Conversation 1 RealAudio13:08

Conversation 4

Minister Hobbs reiterates the importance of keeping faith with the treat process. She is eager that increased public accountability be built into the treaty during its regular five-year review in 2005, aware that countries can "grow" a treaty. Bombs undermine security, not enhance it, she insists, then points to the very different outcomes of thinking of the bombs dropped on Hiroshima and Nagasaki as "an end to war" versus "the beginning of an enormous problem." She objects both to horizontal and vertical proliferation now being considered by the U.S.

Conversation 1 RealAudio11:05


Conversation 5

Minister Hobbs describes how New Zealand's circumstances resulted in long-term, bipartisan support on issues of nuclear disarmament. (New Zealand is officially a Nuclear Free Zone.) "Really nasty" nuclear weapons are still aimed at the U.S. and the U.S. still targets other countries with them, she reminds Americans. She suggests that as an act of good-faith, nuclear nations take nuclear weapons off other people's soil and de-alert them. Even short of disarmament, steps toward it are important, she believes. Americans can be proud its government has worked with Russia to down-blend Russia's enormous stockpile of highly-enriched uranium. Minister Hobbs reiterates the binding nature of international treaties on all nation states.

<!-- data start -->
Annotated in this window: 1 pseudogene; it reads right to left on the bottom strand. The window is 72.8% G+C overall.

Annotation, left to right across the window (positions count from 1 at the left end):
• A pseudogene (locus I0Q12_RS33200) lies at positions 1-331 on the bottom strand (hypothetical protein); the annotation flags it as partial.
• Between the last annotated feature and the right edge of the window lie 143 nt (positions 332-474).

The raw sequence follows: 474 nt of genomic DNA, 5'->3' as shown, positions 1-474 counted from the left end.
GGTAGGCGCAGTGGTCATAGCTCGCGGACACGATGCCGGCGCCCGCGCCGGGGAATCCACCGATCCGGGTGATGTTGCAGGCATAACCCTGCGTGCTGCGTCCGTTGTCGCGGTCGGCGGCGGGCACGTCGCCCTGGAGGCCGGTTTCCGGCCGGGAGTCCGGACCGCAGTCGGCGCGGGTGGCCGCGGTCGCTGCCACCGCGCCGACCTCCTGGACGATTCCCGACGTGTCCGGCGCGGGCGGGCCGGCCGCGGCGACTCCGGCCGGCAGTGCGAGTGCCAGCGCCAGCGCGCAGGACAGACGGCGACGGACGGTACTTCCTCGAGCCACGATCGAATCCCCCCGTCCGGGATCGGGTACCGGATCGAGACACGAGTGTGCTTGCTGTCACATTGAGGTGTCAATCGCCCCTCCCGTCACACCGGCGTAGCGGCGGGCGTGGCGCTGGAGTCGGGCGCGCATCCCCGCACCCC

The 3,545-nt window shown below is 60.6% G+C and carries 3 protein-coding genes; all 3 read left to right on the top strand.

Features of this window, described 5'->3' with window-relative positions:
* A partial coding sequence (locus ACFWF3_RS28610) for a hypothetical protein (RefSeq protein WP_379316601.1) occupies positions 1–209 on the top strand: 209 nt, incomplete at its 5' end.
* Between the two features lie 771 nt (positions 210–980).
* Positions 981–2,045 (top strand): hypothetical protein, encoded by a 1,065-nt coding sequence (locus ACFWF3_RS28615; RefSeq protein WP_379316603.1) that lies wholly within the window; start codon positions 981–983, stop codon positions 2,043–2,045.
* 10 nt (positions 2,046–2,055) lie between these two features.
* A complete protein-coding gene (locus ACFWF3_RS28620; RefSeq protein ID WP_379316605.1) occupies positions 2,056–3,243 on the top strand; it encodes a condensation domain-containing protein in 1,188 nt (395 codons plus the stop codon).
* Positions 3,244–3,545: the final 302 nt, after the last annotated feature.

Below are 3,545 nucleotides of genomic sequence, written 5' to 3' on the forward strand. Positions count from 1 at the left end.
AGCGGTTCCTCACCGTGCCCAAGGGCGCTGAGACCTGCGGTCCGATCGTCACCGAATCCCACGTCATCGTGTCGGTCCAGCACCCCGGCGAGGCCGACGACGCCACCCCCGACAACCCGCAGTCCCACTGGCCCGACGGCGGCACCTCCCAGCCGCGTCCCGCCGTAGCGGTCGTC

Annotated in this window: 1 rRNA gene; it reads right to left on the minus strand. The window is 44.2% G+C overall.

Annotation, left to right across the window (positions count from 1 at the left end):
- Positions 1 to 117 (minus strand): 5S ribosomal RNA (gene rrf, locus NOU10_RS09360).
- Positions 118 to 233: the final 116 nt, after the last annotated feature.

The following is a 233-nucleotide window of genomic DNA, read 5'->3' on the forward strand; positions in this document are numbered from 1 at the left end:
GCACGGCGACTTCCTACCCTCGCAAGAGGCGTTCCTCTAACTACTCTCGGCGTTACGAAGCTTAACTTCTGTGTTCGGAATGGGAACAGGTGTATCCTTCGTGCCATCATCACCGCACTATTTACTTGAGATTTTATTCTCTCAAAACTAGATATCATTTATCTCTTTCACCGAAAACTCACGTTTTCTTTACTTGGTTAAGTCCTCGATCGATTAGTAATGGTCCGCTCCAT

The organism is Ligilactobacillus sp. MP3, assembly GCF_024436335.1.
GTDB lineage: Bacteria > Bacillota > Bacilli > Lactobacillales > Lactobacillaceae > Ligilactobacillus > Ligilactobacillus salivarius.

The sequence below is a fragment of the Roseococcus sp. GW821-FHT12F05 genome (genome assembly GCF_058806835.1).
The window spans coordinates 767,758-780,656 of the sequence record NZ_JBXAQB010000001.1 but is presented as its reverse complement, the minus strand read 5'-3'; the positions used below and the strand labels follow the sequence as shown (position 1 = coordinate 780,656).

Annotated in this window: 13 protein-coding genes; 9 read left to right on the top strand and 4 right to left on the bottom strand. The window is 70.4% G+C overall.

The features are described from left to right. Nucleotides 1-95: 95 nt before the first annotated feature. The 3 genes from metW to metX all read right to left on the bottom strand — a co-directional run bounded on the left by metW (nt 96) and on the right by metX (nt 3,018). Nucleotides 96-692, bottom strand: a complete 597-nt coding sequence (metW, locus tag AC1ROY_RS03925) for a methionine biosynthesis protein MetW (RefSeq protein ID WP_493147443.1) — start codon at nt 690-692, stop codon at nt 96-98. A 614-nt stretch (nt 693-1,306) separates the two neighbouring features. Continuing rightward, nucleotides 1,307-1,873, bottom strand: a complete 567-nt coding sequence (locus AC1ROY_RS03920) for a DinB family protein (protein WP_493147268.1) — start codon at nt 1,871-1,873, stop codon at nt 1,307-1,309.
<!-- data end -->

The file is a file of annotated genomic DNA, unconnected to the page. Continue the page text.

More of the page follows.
Conversation 1 RealAudio10:57

Conversation 6

Individuals around the world CAN make a difference in the future of the Nuclear Non-Proliferation Treaty, Minister Hobbs believes, and suggests effective grassroots work to strengthen the treaty over the long term, starting in classrooms.

Conversation 1 RealAudio4:17


Minister Hobbs graciously added us to her already-full schedule, cheerfully joining us in Conversation when she was in the United States (The Carter Center, Atlanta, GA) with other high-level representatives of key governments for the “Atlanta Consultation II: On the Future of the NPT” (Nuclear Non-Proliferation Treaty). We appreciate her personal commitment to this vital subject. We also thank the people of New Zealand for steadfastly resisting others' destructive urges.

Special thanks to Matthew Werner, Assistant to the President/Program Associate at the Global Security Institute for his central role in making the arrangements that resulted in this program.